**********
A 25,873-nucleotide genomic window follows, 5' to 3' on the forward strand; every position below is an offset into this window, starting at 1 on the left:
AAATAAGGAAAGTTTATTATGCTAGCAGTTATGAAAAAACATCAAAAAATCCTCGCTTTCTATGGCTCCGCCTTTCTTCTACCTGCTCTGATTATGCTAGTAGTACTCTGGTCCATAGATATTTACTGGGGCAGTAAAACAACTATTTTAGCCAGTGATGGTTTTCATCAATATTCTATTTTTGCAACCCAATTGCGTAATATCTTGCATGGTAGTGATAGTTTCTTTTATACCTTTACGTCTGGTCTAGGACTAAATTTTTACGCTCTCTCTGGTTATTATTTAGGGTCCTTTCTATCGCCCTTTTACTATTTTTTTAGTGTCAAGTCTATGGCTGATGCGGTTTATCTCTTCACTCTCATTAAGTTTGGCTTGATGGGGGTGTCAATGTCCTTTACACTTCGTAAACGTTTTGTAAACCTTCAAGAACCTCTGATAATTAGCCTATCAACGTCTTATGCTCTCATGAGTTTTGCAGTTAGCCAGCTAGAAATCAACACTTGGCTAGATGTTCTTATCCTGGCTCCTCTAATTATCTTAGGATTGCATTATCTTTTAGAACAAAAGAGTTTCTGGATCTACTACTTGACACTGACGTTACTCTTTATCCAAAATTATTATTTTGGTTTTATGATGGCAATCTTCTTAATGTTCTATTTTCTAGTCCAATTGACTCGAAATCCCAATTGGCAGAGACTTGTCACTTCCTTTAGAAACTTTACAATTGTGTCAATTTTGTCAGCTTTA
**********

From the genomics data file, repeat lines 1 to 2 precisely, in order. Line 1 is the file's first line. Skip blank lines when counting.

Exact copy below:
A 25,873-nucleotide genomic window follows, 5' to 3' on the forward strand; every position below is an offset into this window, starting at 1 on the left:
AAATAAGGAAAGTTTATTATGCTAGCAGTTATGAAAAAACATCAAAAAATCCTCGCTTTCTATGGCTCCGCCTTTCTTCTACCTGCTCTGATTATGCTAGTAGTACTCTGGTCCATAGATATTTACTGGGGCAGTAAAACAACTATTTTAGCCAGTGATGGTTTTCATCAATATTCTATTTTTGCAACCCAATTGCGTAATATCTTGCATGGTAGTGATAGTTTCTTTTATACCTTTACGTCTGGTCTAGGACTAAATTTTTACGCTCTCTCTGGTTATTATTTAGGGTCCTTTCTATCGCCCTTTTACTATTTTTTTAGTGTCAAGTCTATGGCTGATGCGGTTTATCTCTTCACTCTCATTAAGTTTGGCTTGATGGGGGTGTCAATGTCCTTTACACTTCGTAAACGTTTTGTAAACCTTCAAGAACCTCTGATAATTAGCCTATCAACGTCTTATGCTCTCATGAGTTTTGCAGTTAGCCAGCTAGAAATCAACACTTGGCTAGATGTTCTTATCCTGGCTCCTCTAATTATCTTAGGATTGCATTATCTTTTAGAACAAAAGAGTTTCTGGATCTACTACTTGACACTGACGTTACTCTTTATCCAAAATTATTATTTTGGTTTTATGATGGCAATCTTCTTAATGTTCTATTTTCTAGTCCAATTGACTCGAAATCCCAATTGGCAGAGACTTGTCACTTCCTTTAGAAACTTTACAATTGTGTCAATTTTGTCAGCTTTA